She’s an Academy Award–winning actress-turned-climate evangelist with decades of activism under her belt. He launched a climate strike and an organization dedicated to turning out the youth vote, all before his 18th birthday. The Fix crew at Grist brought together screen legend Jane Fonda, whose multiple arrests for civil disobedience in the last year have only crystallized her image as a seasoned protestor, and Jerome Foster II, founder of OneMillionOfUs and a 2020 Grist 50 Fixer, for a conversation about the past, present, and future of youth activism. Foster and other teenage organizers in the D.C. area helped inspire Fonda’s Fire Drill Fridays movement, and the two have since collaborated.

Grist founder Chip Giller moderated the video conversation, which has been edited for length and clarity. [Editor’s note: The conversation took place on Friday, May 29, before many of the mass demonstrations inspired by the death of George Floyd took place. We reached back out to Fonda and Foster for additional comment, which we’ve included below.]

Getting to work

Q. How did you start working together on the Fire Drill Fridays protests?

Fonda: Last fall, I called Annie Leonard, who is the executive director of Greenpeace USA, and I said, “I want to move to D.C., and I want to do something that’s going to raise the sense of urgency about the climate crisis.” Because I didn’t feel I was doing enough.

There were people, especially young people, who had been in D.C. for over a year protesting every Friday. And so we called all of the main climate strikers to a meeting, and that’s when I met Jerome. I was just so impressed because every Friday, all year long, he has stood by the White House and protested the climate crisis. I wanted his blessing for what we were doing.

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I’m glad to say that he spoke at the very first Fire Drill Friday. He may be young, but he has a presence, an authority, a commitment, a passion — and knowledge. I’m just really impressed with him.

Q. Jerome, could you talk about your journey to activism? And your climate awakening?

Foster: I didn’t really know about climate change until I started reading nature books that my parents had gotten me. At the end of every single book, there was this looming ending that was like, “The climate crisis is coming! Be aware of it.” I was 5, 6, 7 years old reading these books, saying, “What is global warming? Why are people talking about it in such a catastrophic way? What is going on?”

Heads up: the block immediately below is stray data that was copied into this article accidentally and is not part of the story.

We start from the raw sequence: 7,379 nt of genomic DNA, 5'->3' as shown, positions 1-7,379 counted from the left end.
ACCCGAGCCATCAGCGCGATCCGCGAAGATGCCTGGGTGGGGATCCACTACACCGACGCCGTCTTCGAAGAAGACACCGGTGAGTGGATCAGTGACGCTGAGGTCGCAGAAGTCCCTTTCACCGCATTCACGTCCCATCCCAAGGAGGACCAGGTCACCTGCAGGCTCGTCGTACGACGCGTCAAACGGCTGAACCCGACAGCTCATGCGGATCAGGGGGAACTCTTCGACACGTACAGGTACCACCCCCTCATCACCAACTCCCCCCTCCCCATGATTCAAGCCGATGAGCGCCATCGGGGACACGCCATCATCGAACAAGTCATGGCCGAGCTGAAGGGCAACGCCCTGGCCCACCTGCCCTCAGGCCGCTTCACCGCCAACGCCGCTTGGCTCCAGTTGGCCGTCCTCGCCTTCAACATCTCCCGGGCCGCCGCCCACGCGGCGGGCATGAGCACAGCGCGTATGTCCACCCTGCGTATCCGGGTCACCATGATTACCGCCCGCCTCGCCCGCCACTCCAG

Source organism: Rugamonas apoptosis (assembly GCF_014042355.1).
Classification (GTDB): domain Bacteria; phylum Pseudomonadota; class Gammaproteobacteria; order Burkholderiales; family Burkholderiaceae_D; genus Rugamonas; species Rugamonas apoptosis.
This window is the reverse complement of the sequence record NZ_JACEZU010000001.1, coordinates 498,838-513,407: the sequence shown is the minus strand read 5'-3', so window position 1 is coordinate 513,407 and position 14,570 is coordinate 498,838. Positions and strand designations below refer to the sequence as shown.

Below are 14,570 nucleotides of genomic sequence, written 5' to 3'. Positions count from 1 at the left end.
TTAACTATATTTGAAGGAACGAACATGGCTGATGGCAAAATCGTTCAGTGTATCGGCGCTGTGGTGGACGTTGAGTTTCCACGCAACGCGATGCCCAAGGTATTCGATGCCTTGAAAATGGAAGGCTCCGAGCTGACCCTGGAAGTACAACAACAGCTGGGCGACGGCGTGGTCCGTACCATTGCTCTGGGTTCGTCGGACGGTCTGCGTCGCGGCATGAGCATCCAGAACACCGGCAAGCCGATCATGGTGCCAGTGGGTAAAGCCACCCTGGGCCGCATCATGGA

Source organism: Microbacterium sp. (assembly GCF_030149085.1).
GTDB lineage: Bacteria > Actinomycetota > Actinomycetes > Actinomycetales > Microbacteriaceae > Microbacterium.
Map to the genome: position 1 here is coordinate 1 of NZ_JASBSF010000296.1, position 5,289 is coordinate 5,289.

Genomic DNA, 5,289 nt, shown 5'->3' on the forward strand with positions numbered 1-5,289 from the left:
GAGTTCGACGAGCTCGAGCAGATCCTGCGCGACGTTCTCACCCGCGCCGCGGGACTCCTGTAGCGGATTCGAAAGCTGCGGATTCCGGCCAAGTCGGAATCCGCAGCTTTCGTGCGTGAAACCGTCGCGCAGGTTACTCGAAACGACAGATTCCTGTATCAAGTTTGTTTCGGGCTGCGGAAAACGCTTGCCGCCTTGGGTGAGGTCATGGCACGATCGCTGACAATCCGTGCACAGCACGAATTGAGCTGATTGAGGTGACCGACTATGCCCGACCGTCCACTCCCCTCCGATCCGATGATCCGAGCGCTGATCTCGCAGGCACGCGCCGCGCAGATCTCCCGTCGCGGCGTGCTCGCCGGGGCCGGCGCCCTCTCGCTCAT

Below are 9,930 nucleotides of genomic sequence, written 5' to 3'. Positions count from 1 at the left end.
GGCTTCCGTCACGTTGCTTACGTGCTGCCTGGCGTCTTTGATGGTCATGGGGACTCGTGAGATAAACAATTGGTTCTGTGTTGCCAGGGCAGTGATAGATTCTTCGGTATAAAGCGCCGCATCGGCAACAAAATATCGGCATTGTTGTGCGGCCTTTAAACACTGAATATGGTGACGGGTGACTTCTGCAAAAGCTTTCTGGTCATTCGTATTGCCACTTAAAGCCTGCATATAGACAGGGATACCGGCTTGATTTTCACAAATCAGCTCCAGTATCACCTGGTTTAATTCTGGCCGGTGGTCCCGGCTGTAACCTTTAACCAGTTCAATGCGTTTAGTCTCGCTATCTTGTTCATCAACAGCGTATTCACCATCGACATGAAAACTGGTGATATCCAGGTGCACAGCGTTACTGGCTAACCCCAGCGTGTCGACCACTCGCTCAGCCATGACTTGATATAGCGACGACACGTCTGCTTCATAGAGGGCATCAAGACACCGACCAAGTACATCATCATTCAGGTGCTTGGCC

In middle school, I started an Instagram page. Something inside me said, “I can’t just sit here and think about it myself and keep reading these books. I have to tell people about it.” Every time I got a like I was super excited. For three years, I was just Instagram-posting and doing social media however I could.

In 2017, I started with the People’s Climate March by organizing the Instagram page for them. After so many years of being on Instagram, I had a really good sense of how to work with it. And then I started The Climate Reporter, which is a blog about youth and climate activism.

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I worked with Sunrise, Zero Hour, Citizens’ Climate Lobby, and so many different organizations. And then I got an email from Greta Thunberg saying that she was starting her climate strikes and would love some people in the U.S. to join her. At first, a lot of us were like, “It seems really radical. No one will really pay attention to us.” But then after a couple of weeks, we thought about it and were like, “We’re going to join you.” After that, it just took off. The whole entire environmental movement had just shifted to a youth perspective because of Greta Thunberg.

A different sense of urgency

Q. Jane, what stands out about the young climate activists of today?

Fonda: I met a lot of young climate strikers during Fire Drill Fridays in D.C. Listening to them talk, I realized that this is their future we’re talking about — their future that, well, the fossil fuel industry has compromised. There’s a different sense of urgency from young people. Stemming the tide of the climate crisis is absolutely critical to their lives. And at the same time, they’re mourning. I sense the deep grief in a lot of them. I think we’re all carrying a lot of grief at what’s been lost, and what will be lost.

I was very touched, because I think when you enter activism, when you become part of a movement, it is a great antidote to grief and mourning. Don’t you think, Jerome?